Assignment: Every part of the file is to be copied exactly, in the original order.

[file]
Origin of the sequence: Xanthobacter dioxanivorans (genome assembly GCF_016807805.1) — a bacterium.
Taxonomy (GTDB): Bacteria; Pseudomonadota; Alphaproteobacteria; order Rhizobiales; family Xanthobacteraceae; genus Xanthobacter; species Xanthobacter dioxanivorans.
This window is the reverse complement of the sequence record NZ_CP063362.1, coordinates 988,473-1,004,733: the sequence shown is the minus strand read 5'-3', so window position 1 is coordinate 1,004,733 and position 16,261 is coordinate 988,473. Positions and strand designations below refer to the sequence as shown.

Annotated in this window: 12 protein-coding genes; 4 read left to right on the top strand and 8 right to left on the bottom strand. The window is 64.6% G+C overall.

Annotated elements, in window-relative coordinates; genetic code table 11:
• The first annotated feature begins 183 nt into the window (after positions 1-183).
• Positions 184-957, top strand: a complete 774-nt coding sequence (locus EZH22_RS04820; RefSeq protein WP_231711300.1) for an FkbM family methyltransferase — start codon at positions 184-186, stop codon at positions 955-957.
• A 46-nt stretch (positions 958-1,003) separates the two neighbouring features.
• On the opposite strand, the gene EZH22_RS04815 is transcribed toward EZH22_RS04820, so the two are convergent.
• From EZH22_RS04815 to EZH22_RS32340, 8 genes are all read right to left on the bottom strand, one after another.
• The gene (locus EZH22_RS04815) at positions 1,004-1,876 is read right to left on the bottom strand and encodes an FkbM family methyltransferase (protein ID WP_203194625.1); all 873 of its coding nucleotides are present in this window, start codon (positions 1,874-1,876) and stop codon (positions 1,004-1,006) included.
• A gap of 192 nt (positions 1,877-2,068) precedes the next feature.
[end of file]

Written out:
Origin of the sequence: Xanthobacter dioxanivorans (genome assembly GCF_016807805.1) — a bacterium.
Taxonomy (GTDB): Bacteria; Pseudomonadota; Alphaproteobacteria; order Rhizobiales; family Xanthobacteraceae; genus Xanthobacter; species Xanthobacter dioxanivorans.
This window is the reverse complement of the sequence record NZ_CP063362.1, coordinates 988,473-1,004,733: the sequence shown is the minus strand read 5'-3', so window position 1 is coordinate 1,004,733 and position 16,261 is coordinate 988,473. Positions and strand designations below refer to the sequence as shown.

Annotated in this window: 12 protein-coding genes; 4 read left to right on the top strand and 8 right to left on the bottom strand. The window is 64.6% G+C overall.

Annotated elements, in window-relative coordinates; genetic code table 11:
• The first annotated feature begins 183 nt into the window (after positions 1-183).
• Positions 184-957, top strand: a complete 774-nt coding sequence (locus EZH22_RS04820; RefSeq protein WP_231711300.1) for an FkbM family methyltransferase — start codon at positions 184-186, stop codon at positions 955-957.
• A 46-nt stretch (positions 958-1,003) separates the two neighbouring features.
• On the opposite strand, the gene EZH22_RS04815 is transcribed toward EZH22_RS04820, so the two are convergent.
• From EZH22_RS04815 to EZH22_RS32340, 8 genes are all read right to left on the bottom strand, one after another.
• The gene (locus EZH22_RS04815) at positions 1,004-1,876 is read right to left on the bottom strand and encodes an FkbM family methyltransferase (protein ID WP_203194625.1); all 873 of its coding nucleotides are present in this window, start codon (positions 1,874-1,876) and stop codon (positions 1,004-1,006) included.
• A gap of 192 nt (positions 1,877-2,068) precedes the next feature.